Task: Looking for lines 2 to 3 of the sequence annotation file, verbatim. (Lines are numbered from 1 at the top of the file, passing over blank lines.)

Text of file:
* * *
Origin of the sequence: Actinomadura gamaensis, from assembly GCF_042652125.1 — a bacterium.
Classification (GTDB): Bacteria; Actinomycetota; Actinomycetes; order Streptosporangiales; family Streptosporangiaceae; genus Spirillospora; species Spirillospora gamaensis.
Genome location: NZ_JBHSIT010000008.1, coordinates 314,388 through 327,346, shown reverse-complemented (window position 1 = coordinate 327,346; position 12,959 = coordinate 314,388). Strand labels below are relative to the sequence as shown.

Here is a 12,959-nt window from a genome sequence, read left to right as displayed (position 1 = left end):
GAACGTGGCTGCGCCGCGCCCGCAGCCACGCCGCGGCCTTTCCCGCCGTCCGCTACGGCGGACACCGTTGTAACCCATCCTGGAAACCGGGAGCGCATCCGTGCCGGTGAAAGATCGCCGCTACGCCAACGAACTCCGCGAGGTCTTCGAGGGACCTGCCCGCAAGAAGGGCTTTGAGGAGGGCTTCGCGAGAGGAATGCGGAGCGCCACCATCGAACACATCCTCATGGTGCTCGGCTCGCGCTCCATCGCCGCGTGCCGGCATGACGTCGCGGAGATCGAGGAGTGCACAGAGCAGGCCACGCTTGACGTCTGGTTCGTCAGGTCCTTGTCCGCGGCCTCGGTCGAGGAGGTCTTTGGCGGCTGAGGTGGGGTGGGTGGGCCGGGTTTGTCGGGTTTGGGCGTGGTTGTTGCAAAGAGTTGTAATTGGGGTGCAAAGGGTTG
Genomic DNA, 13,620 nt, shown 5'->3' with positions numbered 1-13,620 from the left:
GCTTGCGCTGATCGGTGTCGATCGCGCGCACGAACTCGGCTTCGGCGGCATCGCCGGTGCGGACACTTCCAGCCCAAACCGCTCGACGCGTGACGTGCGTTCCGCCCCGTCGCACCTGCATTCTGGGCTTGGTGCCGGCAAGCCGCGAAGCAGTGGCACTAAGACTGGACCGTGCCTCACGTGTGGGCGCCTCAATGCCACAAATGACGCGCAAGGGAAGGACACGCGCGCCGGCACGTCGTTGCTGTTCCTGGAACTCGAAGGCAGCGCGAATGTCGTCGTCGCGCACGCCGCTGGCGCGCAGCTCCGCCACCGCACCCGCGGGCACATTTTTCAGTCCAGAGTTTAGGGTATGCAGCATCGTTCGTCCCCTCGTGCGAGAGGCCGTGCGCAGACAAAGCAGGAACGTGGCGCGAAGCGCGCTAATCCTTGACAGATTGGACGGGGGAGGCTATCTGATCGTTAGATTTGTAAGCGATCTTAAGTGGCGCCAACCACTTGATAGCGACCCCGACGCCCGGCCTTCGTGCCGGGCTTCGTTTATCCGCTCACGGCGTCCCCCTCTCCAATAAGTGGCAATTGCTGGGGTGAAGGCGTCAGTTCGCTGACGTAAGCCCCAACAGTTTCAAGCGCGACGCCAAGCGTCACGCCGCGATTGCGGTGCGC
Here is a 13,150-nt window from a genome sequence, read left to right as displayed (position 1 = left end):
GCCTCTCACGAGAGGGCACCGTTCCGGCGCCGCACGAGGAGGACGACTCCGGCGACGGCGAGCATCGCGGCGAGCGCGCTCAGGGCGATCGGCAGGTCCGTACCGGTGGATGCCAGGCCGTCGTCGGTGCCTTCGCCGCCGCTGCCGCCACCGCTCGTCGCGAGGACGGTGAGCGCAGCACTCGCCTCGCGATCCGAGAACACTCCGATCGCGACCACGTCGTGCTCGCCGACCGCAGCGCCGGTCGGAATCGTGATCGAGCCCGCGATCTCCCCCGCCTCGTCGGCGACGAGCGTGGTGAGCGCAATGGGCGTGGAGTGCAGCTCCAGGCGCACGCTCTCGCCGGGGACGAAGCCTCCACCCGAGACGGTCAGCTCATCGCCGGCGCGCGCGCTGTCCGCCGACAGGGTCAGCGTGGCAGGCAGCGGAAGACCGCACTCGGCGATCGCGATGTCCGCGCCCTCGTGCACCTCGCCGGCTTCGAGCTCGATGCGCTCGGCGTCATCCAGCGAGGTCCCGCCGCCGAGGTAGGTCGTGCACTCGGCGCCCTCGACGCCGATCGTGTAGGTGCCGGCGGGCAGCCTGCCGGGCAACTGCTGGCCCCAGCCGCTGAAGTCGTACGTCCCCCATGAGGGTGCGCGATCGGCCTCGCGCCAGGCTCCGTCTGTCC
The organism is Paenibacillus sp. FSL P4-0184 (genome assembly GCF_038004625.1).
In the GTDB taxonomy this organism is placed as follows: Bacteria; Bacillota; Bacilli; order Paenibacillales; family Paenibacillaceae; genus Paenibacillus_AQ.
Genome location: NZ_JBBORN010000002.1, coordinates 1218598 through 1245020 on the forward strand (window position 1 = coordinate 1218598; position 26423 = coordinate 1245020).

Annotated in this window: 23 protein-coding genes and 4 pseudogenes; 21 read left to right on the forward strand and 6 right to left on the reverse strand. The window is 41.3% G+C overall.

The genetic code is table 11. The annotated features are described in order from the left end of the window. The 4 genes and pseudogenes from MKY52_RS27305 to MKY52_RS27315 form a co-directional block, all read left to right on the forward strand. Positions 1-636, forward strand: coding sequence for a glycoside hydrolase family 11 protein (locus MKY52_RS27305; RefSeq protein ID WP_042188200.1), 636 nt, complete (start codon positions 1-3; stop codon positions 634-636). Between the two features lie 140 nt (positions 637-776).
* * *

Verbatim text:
Classification (GTDB): Bacteria; Actinomycetota; Actinomycetes; order Streptosporangiales; family Streptosporangiaceae; genus Spirillospora; species Spirillospora gamaensis.
Genome location: NZ_JBHSIT010000008.1, coordinates 314,388 through 327,346, shown reverse-complemented (window position 1 = coordinate 327,346; position 12,959 = coordinate 314,388). Strand labels below are relative to the sequence as shown.